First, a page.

Re: ACTION-994: Some evidence of CSS MQ in the wild

>> I think 3 million, but will get the figures next week.
> I'm not sure about the main use, but I was using Media
> Queries long before the iPhone even existed,

That would make about 0.5% rate of utilization -- I gather 
in the general Web where MAMA collects its data. This is
not exactly impressive if MQ have been available long
before the emergence of the iPhone, but perhaps this 
just means that MQ are not very useful for desktops.

> I don't see how we can tell that a media query is 
> designed to offer custom style sheets to iPhones rather
> than any other phone or mobile device.

This is not exactly what I meant, rather I observed that
many examples of CSS media queries seemed 
primarily intended for the iPhone _at this point in time_
(probably because of the popularity of the iPhone).

> it certainly doesn't require the viewport meta tag to be
> useful.


Remember that the discussion started when someone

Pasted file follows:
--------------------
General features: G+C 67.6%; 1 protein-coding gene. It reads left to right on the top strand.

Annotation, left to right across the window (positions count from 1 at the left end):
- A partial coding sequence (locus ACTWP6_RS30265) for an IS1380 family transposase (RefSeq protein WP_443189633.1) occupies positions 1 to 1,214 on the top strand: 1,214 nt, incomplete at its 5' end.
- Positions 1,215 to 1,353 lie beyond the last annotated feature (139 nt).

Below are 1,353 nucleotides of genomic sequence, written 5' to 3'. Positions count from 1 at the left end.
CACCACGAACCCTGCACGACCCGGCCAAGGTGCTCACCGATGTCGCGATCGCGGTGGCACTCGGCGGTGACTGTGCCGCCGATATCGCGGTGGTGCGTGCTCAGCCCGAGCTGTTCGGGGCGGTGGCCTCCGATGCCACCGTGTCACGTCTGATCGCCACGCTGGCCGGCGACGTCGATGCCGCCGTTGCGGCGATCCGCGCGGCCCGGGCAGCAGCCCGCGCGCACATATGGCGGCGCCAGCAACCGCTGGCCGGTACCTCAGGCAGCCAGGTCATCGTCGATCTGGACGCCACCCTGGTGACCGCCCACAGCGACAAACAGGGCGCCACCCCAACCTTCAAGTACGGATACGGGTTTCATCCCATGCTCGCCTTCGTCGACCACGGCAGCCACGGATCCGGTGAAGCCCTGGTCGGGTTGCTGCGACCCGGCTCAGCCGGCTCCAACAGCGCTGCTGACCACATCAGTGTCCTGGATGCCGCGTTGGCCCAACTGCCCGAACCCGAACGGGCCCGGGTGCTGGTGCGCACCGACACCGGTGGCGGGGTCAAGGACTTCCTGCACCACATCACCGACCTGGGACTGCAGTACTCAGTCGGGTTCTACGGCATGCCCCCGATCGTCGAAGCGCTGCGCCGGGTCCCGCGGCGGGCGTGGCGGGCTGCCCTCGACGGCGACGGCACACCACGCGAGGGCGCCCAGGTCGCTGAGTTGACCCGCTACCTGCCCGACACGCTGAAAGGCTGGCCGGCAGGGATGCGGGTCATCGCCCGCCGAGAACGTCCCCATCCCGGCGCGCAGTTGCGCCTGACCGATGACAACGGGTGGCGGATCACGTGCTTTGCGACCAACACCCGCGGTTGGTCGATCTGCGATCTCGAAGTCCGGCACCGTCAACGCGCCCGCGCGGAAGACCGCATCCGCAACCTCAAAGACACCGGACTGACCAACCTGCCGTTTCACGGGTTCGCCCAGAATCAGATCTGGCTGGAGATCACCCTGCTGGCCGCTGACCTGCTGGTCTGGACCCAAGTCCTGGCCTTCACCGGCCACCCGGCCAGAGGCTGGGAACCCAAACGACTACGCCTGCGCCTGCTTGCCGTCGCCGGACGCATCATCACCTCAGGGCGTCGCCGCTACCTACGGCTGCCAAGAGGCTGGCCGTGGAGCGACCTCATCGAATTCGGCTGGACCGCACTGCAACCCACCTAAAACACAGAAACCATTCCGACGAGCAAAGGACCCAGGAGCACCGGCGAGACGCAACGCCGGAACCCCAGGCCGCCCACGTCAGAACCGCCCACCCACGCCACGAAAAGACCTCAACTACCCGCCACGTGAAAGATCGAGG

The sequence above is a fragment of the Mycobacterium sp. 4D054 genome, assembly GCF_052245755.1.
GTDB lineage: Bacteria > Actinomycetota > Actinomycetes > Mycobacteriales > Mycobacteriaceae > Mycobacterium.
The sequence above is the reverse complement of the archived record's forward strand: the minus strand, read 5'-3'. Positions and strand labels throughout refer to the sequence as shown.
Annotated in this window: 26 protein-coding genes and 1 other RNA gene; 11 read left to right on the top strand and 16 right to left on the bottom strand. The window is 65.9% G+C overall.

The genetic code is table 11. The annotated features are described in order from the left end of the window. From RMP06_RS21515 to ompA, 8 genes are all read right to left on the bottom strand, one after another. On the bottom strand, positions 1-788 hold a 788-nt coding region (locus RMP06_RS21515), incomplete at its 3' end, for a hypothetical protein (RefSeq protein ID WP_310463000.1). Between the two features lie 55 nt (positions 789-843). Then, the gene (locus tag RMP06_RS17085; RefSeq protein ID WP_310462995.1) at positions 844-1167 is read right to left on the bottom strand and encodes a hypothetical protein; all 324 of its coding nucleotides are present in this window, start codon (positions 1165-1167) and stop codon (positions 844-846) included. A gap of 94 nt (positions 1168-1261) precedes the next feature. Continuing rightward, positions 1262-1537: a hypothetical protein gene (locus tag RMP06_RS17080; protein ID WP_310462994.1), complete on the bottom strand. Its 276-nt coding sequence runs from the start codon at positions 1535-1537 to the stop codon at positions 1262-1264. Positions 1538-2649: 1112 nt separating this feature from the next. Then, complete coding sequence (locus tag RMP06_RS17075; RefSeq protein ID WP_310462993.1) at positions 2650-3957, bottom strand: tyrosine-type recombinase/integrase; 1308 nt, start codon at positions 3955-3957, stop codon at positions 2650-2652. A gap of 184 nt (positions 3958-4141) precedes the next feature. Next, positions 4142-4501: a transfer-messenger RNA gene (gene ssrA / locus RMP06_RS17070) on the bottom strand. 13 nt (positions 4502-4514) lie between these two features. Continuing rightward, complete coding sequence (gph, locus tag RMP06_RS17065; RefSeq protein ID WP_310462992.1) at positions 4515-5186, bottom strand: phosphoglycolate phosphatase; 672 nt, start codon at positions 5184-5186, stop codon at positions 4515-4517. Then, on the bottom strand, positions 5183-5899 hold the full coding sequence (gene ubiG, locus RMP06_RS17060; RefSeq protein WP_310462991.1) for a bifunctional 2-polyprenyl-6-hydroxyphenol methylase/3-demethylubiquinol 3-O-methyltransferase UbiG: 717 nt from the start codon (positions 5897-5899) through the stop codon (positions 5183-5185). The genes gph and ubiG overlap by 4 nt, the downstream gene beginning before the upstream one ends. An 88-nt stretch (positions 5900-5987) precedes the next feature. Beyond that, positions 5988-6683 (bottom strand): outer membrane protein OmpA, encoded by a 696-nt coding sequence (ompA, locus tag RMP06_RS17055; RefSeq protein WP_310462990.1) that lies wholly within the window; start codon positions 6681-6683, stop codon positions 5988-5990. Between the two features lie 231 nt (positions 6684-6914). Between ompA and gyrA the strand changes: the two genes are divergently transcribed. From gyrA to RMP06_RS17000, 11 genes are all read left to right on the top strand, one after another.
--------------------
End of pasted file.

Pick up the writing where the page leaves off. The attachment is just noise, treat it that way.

suggested mentioning CSS MQ in "3.6.2 Use Client-side 
Capability Detection for Dynamic Device State"

What I was hinting at was that for truly dynamic
capability handling, CSS MQ are probably insufficient by 
themselves and require other features (such as JavaScript,
Viewport, etc). The only example given that actually deals
with dynamic capability handling (screen orientation) must
also rely upon viewport. Just an observation, not the final 

> I forgot about the issue of mobile phone makers
> ramping up the pixel density

For quite some time now, far-eastern manufacturers 
(Korea and Japan) have been shipping phones with
subsantially higher pixel counts than the iPhone or
anything available in European/USA markets. 480x854 
seems to have become typical for DoCoMo and Softbank.

> Using actual screen width in cm/mm/inches would 
> probably be better

I am not thrilled by this approach...

>> (On a side-note, I  disagree that Best Practices must 
>> be derived from widely-used techniques.
> Personally, I promote a way of creating mobile apps 
> and services based on exploiting what works

Yes, and this is why I argue that a best practice must be
based on techniques that
a) are sufficiently widely available;
b) demonstrably "work", i.e. sufficiently solid experience
about them, and how and when to best apply them is
(b) being more important than (a).



Received on Friday, 10 July 2009 16:41:23 UTC